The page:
The Wall Street Journal reports: A post-coup crackdown in Turkey has expanded into the restive Kurdish minority’s heartland, exacerbating tensions after a rare show of solidarity by Kurdish lawmakers with the democratically elected government.
Turkey’s Education Ministry suspended 11,285 teachers this month for allegedly supporting Kurdish separatists. The government also removed by decree 24 elected mayors from pro-Kurdish parties accused of aiding the outlawed Kurdistan Workers’ Party, or PKK.
President Recep Tayyip Erdogan says the moves are part of a campaign against Kurdish terror groups, billing it as the biggest operation yet against the PKK. But the fresh crackdown worries some in Turkey and its Western allies that the policies are stoking ethnic rivalries, rather than capitalizing on a brief sense of national unity to negotiate an end to the PKK’s three-decade uprising.
As F-16s attacked the national assembly during the July 15 coup attempt, Kurdish lawmakers stood there in solidarity with other lawmakers and joined an extraordinary parliament session to adopt a resolution in defense of democracy.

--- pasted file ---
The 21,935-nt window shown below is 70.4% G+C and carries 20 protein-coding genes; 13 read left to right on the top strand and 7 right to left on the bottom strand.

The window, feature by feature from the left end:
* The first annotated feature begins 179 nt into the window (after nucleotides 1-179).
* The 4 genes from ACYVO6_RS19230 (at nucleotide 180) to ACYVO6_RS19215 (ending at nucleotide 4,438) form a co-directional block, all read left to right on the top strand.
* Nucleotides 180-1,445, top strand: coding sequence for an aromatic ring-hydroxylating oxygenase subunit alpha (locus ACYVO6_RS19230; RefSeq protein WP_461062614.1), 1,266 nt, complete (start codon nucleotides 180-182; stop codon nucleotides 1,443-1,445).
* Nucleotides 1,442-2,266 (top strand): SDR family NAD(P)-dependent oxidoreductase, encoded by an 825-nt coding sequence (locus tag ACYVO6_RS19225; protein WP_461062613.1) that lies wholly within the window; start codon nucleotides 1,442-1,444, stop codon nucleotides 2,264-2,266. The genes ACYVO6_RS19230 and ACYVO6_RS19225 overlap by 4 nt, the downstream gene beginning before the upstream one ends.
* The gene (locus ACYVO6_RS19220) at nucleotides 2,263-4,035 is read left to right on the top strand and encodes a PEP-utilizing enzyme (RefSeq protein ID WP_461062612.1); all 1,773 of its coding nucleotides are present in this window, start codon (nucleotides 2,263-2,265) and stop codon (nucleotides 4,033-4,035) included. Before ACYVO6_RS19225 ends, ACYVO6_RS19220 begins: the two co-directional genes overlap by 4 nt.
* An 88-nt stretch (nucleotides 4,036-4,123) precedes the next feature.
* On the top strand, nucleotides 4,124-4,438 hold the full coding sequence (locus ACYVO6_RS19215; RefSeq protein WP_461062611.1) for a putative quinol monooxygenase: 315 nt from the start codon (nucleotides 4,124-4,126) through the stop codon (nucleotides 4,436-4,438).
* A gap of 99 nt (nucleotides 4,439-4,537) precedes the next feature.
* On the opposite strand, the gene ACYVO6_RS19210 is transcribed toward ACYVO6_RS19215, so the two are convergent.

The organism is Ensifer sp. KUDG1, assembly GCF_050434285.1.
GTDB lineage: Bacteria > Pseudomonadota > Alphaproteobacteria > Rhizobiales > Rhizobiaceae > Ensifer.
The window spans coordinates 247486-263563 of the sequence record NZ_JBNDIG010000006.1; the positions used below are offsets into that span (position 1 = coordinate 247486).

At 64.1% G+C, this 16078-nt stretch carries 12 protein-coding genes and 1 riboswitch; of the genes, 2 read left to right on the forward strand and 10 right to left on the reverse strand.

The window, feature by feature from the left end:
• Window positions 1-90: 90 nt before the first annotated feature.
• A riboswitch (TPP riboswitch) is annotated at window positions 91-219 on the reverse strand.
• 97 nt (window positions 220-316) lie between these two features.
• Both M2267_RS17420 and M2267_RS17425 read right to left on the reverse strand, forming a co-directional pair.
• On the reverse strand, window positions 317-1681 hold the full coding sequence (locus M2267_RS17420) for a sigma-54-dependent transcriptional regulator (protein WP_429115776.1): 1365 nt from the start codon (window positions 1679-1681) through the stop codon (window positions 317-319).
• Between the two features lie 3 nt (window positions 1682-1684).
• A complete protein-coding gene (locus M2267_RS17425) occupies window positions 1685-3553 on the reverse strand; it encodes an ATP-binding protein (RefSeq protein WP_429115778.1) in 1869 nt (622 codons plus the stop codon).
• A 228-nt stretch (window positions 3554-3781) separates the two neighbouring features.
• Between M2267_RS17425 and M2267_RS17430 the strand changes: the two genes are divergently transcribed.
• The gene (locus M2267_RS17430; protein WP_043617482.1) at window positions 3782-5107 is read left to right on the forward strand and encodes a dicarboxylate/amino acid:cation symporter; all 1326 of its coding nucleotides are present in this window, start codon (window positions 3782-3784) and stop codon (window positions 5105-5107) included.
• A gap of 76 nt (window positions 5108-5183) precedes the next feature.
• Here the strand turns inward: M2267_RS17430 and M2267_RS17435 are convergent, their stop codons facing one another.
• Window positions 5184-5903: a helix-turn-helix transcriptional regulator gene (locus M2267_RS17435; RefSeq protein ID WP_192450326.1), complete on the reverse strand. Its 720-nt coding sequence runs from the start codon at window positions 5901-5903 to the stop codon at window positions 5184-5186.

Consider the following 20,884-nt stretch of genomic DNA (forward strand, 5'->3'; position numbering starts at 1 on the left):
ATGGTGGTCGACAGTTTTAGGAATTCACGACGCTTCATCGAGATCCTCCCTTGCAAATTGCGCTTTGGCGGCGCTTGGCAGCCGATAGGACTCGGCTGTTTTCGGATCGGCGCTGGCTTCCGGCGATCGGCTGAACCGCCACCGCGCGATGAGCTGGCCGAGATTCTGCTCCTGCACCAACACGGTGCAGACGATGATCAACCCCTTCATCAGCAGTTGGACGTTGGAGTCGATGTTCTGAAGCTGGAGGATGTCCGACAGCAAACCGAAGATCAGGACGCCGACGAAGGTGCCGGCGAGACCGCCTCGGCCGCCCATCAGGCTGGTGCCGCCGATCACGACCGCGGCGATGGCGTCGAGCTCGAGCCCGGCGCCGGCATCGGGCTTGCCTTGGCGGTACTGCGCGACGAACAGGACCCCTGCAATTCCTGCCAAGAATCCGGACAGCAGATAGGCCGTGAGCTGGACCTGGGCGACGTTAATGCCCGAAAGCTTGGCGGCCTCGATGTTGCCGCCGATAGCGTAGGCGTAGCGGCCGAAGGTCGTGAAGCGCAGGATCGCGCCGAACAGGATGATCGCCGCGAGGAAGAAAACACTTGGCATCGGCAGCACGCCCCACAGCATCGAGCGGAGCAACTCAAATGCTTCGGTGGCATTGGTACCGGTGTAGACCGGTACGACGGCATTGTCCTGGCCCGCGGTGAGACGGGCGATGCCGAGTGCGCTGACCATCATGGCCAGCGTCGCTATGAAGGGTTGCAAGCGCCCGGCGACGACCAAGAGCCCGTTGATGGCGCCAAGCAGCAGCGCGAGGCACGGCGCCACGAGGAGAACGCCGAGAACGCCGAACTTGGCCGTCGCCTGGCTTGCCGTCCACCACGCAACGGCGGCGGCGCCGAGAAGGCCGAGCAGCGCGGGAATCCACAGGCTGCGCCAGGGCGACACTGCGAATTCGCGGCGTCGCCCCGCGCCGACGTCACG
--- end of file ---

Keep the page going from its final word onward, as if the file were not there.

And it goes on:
But even as Mr. Erdogan has warmed relations with two other opposition parties, he has ignored Kurdish overtures and the government has ruled out peace talks.
Prosecutors have pressed on with PKK-related terrorism charges against dozens of lawmakers from the pro-Kurdish People’s Democratic Party, or HDP, while Mr. Erdogan dropped some 1,500 charges against other opposition lawmakers for insulting the president.
“There is a systematic embargo against us,” said Figen Yuksekdag, co-chair of the HDP. “If the HDP is ostracized, that will raise the risk of a coup and civil war.” [Continue reading…]